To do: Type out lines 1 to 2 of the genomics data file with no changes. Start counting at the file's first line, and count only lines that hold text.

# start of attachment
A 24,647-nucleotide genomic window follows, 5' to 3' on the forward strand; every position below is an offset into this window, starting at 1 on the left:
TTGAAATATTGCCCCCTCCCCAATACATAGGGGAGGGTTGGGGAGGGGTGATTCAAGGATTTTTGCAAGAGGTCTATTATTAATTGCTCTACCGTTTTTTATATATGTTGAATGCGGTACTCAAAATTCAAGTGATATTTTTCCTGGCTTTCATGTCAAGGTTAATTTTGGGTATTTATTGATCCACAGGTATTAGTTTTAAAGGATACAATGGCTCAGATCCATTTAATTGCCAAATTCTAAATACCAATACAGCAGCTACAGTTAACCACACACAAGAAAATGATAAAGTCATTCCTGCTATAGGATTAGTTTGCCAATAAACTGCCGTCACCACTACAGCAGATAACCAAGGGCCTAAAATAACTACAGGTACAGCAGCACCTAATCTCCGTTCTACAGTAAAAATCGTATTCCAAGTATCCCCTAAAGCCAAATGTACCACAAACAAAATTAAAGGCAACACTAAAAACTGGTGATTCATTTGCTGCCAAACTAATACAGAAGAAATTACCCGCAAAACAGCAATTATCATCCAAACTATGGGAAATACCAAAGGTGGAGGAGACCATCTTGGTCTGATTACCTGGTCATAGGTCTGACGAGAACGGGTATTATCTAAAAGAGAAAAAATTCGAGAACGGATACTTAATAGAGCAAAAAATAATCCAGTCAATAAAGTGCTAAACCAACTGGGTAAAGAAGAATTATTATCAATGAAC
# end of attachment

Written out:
A 24,647-nucleotide genomic window follows, 5' to 3' on the forward strand; every position below is an offset into this window, starting at 1 on the left:
TTGAAATATTGCCCCCTCCCCAATACATAGGGGAGGGTTGGGGAGGGGTGATTCAAGGATTTTTGCAAGAGGTCTATTATTAATTGCTCTACCGTTTTTTATATATGTTGAATGCGGTACTCAAAATTCAAGTGATATTTTTCCTGGCTTTCATGTCAAGGTTAATTTTGGGTATTTATTGATCCACAGGTATTAGTTTTAAAGGATACAATGGCTCAGATCCATTTAATTGCCAAATTCTAAATACCAATACAGCAGCTACAGTTAACCACACACAAGAAAATGATAAAGTCATTCCTGCTATAGGATTAGTTTGCCAATAAACTGCCGTCACCACTACAGCAGATAACCAAGGGCCTAAAATAACTACAGGTACAGCAGCACCTAATCTCCGTTCTACAGTAAAAATCGTATTCCAAGTATCCCCTAAAGCCAAATGTACCACAAACAAAATTAAAGGCAACACTAAAAACTGGTGATTCATTTGCTGCCAAACTAATACAGAAGAAATTACCCGCAAAACAGCAATTATCATCCAAACTATGGGAAATACCAAAGGTGGAGGAGACCATCTTGGTCTGATTACCTGGTCATAGGTCTGACGAGAACGGGTATTATCTAAAAGAGAAAAAATTCGAGAACGGATACTTAATAGAGCAAAAAATAATCCAGTCAATAAAGTGCTAAACCAACTGGGTAAAGAAGAATTATTATCAATGAAC